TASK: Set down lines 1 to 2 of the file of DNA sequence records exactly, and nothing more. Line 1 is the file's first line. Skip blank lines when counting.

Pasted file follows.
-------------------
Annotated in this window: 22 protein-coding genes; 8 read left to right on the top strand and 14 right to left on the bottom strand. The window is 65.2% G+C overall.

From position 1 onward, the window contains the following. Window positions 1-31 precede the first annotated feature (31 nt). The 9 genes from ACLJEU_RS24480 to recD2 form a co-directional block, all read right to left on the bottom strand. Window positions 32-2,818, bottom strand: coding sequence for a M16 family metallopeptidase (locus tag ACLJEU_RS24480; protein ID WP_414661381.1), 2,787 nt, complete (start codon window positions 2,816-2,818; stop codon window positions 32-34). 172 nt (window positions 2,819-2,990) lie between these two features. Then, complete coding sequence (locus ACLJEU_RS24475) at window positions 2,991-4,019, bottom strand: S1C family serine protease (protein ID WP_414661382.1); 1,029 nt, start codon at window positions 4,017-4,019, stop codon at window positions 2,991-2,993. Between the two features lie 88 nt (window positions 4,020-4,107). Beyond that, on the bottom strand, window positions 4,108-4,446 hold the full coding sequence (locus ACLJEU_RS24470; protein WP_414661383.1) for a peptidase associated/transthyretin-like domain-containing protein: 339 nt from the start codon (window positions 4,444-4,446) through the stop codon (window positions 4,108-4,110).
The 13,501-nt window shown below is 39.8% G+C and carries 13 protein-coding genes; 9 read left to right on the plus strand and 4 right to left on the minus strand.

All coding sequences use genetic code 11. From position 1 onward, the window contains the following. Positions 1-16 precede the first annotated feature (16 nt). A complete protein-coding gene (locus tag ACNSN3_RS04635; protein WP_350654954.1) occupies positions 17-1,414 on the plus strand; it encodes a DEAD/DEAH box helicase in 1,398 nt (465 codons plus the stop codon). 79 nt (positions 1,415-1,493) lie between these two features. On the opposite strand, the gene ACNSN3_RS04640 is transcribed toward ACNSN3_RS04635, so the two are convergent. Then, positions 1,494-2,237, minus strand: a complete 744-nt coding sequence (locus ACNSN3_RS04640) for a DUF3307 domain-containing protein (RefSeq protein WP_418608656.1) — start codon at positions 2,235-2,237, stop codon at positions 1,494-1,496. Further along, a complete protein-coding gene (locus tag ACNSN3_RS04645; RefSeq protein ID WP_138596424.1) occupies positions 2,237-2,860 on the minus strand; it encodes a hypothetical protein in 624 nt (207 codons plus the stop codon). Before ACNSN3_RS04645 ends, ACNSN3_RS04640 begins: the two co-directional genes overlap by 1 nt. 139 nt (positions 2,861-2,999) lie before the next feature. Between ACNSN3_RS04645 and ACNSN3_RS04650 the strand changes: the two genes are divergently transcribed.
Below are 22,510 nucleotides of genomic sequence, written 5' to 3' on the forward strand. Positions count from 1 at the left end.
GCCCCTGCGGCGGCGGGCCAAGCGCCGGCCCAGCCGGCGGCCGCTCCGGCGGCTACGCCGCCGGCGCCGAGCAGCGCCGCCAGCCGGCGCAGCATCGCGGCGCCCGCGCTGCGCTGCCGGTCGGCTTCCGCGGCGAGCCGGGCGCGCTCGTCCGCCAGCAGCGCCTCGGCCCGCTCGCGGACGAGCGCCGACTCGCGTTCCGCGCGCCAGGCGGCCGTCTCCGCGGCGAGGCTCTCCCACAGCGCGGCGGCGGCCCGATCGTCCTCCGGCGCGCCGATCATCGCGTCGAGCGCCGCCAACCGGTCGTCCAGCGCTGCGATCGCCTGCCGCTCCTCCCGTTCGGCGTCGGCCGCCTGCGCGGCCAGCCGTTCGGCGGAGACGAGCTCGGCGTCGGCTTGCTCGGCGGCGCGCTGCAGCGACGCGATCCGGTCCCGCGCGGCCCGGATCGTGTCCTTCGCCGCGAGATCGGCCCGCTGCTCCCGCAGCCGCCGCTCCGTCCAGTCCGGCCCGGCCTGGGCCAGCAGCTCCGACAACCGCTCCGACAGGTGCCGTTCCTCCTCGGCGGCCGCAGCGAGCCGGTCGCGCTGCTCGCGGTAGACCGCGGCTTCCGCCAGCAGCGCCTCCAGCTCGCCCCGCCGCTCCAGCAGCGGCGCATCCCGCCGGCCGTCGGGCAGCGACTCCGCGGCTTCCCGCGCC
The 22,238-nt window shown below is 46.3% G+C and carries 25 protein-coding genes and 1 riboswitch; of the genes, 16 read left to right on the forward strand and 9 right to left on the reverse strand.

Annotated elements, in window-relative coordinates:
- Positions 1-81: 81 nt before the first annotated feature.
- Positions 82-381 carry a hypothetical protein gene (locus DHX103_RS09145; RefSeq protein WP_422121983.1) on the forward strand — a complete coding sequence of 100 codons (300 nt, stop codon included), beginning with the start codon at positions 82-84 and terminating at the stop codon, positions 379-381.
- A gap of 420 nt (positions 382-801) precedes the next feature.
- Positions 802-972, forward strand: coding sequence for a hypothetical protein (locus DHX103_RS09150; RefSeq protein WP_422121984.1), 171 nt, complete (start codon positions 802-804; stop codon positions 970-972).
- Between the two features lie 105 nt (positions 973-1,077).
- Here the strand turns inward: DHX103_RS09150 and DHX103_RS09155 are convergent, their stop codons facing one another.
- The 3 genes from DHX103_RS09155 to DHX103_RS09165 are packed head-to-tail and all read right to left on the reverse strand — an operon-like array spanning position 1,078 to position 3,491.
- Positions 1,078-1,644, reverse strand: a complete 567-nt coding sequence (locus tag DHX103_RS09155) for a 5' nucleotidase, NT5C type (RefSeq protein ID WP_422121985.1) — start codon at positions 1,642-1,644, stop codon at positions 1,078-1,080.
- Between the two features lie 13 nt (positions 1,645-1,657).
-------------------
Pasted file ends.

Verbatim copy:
Annotated in this window: 22 protein-coding genes; 8 read left to right on the top strand and 14 right to left on the bottom strand. The window is 65.2% G+C overall.

From position 1 onward, the window contains the following. Window positions 1-31 precede the first annotated feature (31 nt). The 9 genes from ACLJEU_RS24480 to recD2 form a co-directional block, all read right to left on the bottom strand. Window positions 32-2,818, bottom strand: coding sequence for a M16 family metallopeptidase (locus tag ACLJEU_RS24480; protein ID WP_414661381.1), 2,787 nt, complete (start codon window positions 2,816-2,818; stop codon window positions 32-34). 172 nt (window positions 2,819-2,990) lie between these two features. Then, complete coding sequence (locus ACLJEU_RS24475) at window positions 2,991-4,019, bottom strand: S1C family serine protease (protein ID WP_414661382.1); 1,029 nt, start codon at window positions 4,017-4,019, stop codon at window positions 2,991-2,993. Between the two features lie 88 nt (window positions 4,020-4,107). Beyond that, on the bottom strand, window positions 4,108-4,446 hold the full coding sequence (locus ACLJEU_RS24470; protein WP_414661383.1) for a peptidase associated/transthyretin-like domain-containing protein: 339 nt from the start codon (window positions 4,444-4,446) through the stop codon (window positions 4,108-4,110).